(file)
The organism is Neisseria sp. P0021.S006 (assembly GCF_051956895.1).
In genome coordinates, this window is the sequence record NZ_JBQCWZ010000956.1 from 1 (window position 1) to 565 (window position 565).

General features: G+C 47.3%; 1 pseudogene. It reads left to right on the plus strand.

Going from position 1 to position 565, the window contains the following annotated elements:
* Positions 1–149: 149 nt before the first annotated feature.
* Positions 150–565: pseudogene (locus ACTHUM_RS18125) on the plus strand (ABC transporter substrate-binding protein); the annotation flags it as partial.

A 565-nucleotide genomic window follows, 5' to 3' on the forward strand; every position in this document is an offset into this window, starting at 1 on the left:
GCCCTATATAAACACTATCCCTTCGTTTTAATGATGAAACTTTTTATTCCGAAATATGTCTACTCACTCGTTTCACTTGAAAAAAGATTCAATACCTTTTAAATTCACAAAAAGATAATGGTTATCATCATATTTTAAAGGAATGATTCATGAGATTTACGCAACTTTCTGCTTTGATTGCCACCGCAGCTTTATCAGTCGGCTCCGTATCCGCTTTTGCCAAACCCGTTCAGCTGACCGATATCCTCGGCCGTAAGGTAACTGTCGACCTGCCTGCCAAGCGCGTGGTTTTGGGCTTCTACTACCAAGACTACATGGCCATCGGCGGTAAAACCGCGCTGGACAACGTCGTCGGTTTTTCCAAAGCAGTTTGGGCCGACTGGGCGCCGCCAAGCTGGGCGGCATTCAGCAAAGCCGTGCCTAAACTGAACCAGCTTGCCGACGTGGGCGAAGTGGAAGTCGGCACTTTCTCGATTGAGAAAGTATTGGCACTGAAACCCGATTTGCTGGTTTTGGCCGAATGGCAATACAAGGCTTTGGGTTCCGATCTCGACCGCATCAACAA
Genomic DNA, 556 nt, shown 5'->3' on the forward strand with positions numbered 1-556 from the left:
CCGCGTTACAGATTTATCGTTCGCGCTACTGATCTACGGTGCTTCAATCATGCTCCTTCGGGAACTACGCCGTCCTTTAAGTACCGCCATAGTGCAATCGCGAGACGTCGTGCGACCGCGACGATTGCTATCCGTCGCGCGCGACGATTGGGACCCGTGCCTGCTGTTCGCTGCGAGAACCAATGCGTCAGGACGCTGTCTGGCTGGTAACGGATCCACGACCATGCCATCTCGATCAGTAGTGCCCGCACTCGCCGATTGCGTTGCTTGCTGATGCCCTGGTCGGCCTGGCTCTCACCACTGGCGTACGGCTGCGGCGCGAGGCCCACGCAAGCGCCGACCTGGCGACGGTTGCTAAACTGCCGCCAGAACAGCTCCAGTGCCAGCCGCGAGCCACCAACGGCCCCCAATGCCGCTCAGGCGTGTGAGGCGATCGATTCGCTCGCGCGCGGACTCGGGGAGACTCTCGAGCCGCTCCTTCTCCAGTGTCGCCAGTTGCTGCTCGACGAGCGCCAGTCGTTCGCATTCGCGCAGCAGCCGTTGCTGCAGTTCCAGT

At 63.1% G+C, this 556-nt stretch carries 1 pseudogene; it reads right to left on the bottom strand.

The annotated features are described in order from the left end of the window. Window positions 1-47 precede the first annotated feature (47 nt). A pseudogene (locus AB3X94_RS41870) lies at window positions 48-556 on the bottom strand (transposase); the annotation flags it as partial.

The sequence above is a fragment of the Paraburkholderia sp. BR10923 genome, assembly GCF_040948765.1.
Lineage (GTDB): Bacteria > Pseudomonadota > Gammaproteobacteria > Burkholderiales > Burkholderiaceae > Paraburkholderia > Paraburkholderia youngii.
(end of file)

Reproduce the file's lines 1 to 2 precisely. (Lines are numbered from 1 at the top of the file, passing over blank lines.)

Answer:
The organism is Neisseria sp. P0021.S006 (assembly GCF_051956895.1).
In genome coordinates, this window is the sequence record NZ_JBQCWZ010000956.1 from 1 (window position 1) to 565 (window position 565).